Illinois farmers are praising a deal on the federal farm bill, which moved out of committee and passed the Senate on Tuesday.
U.S. Department of Agriculture Secretary Sonny Perdue announced the farm bill, a massive piece of legislation dealing with issues connected with the country’s agriculture sector and the food stamp program, moved out of a conference committee. The Senate also passed the bill.
Movement on the bill came after weeks of work in the conference committee where the House and Senate versions were brought together in agreement.
Illinois Farm Bureau Government Affairs and Commodities Executive Director Mark Gebhards said Illinois farmers are pleased the bill is moving forward.
“This is an extremely important piece of legislation for our farmers to provide that certainty, the risk management tools that they need especially at a time that we’ve been dealing with such uncertainty from a lot of trade issues.”
After being approved in the U.S. Senate, where Illinois' U.S. Sens. Dick Durbin and Tammy Duckworth voted "yes," Gebhards said the agreed bill that now heads to the House for a vote. He said the bill maintains a strong crop insurance program, provides various opportunities to increase conservation reserve programs, and increases marketing assistance loan rates.
Perdue said the farm bill provides a safety net for farmers, and money for research and trade programs. But Perdue noted that it didn't include reforms to the Supplemental Nutrition Assistance Program, or SNAP, commonly referred to as food stamps. Some lawmakers had been pushing to revamp a waiver process that states use to get around rules that require able-body adults without children to work in order to continue to get SNAP benefits.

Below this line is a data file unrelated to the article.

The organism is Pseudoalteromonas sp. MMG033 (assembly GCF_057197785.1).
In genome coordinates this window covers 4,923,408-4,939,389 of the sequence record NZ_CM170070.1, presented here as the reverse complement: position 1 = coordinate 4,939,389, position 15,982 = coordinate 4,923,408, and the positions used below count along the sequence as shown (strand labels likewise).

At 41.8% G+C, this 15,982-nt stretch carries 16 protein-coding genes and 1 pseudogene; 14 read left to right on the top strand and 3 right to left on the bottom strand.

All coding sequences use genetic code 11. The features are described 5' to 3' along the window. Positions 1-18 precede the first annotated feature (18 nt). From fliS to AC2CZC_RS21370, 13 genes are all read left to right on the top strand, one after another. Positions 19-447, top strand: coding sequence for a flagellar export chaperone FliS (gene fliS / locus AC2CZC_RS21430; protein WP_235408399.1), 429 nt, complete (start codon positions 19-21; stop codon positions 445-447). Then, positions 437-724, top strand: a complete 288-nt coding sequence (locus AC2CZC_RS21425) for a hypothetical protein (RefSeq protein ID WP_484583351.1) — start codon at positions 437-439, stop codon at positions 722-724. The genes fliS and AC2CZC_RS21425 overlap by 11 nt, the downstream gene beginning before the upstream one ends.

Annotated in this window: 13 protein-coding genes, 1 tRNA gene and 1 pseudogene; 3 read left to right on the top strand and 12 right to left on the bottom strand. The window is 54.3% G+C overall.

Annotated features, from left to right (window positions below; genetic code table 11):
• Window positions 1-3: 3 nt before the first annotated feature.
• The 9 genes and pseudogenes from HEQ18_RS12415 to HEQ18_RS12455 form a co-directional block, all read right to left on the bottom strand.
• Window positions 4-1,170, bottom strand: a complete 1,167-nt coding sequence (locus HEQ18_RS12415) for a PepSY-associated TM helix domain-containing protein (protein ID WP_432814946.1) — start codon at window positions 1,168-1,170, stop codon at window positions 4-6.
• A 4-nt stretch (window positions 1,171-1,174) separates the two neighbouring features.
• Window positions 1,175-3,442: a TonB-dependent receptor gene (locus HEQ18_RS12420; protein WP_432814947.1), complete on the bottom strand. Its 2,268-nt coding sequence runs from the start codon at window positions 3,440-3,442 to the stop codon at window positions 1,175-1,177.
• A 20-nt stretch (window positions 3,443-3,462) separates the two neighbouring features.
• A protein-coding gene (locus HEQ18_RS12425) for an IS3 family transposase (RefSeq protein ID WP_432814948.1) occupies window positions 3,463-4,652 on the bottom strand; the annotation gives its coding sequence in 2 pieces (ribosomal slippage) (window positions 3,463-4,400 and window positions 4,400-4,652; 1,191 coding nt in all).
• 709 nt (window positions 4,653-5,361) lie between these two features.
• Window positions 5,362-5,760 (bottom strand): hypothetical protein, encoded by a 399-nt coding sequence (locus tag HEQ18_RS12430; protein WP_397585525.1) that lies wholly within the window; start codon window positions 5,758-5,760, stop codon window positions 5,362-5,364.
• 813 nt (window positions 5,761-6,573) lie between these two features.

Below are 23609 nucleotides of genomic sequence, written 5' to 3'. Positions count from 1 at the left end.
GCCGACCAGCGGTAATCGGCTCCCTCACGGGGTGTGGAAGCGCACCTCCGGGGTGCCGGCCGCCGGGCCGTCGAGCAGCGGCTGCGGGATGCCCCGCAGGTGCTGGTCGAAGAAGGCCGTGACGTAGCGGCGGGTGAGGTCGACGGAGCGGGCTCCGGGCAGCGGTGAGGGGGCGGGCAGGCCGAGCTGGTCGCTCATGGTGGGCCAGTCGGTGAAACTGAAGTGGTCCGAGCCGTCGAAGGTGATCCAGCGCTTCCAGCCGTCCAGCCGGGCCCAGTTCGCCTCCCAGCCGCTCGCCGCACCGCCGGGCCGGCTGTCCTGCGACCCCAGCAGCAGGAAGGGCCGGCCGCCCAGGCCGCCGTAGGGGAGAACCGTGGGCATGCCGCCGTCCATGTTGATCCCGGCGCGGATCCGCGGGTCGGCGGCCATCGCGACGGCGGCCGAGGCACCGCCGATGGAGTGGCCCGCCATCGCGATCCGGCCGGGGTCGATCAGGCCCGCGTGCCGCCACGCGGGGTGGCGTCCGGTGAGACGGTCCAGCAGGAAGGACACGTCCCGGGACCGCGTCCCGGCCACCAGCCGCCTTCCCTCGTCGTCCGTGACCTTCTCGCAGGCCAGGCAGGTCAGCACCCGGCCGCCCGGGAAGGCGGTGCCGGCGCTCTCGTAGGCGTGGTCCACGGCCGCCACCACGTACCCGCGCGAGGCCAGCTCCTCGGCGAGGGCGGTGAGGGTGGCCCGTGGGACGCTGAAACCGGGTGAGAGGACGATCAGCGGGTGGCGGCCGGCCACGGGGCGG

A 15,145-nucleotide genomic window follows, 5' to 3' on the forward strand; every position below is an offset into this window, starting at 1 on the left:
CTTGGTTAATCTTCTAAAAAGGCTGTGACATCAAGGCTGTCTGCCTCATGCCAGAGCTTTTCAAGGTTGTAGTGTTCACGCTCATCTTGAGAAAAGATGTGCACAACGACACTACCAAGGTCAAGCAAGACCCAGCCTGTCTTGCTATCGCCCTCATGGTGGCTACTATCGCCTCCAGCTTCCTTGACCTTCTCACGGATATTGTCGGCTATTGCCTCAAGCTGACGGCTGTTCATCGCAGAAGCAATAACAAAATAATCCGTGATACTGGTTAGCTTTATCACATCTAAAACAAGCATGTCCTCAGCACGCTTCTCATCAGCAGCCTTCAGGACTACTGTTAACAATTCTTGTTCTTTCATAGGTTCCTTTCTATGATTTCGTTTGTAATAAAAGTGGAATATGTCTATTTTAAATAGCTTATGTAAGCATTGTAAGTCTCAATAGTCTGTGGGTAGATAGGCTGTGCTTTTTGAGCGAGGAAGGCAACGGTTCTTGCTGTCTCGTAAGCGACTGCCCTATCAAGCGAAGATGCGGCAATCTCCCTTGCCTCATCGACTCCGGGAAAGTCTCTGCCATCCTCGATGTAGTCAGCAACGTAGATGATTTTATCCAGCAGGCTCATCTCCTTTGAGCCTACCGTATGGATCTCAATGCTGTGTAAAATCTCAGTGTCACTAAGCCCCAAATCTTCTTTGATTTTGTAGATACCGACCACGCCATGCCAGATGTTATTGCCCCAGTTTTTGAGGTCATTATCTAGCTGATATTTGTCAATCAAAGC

“While we would have liked to see more progress on work requirements for SNAP recipients ... the conference agreement does include several helpful provisions and we will continue to build upon these through our authorities,” Perdue said in a statement.
Gebhards said Illinois farmers understand the importance of the SNAP reforms, but didn’t want the issue to delay implementation of the bill, or to kick the topic to the next Congress that will be seated next month. He said farmers need the bill and they need it now.
Gebhards said the issue of SNAP reform isn’t going anywhere.
“USDA will look at that issue form a rules standpoint as they implement some of the provisions for the SNAP programs,” Gebhards said.
Illinois has requested a waiver from the federal work requirements for 2019 for all counties except DuPage County, according to the Illinois Department of Human Services. That mirrors the request they made for 2018.
More than 1.7 million people in Illinois got SNAP benefits in August, about 13.2 percent of the state’s population, according to IDHS.
The Foundation for Government Accountability reports that of the 346,000 able-bodied adults without dependents getting food assistance in Illinois, 9,000 are working. That means 74 percent of those getting benefits are not working.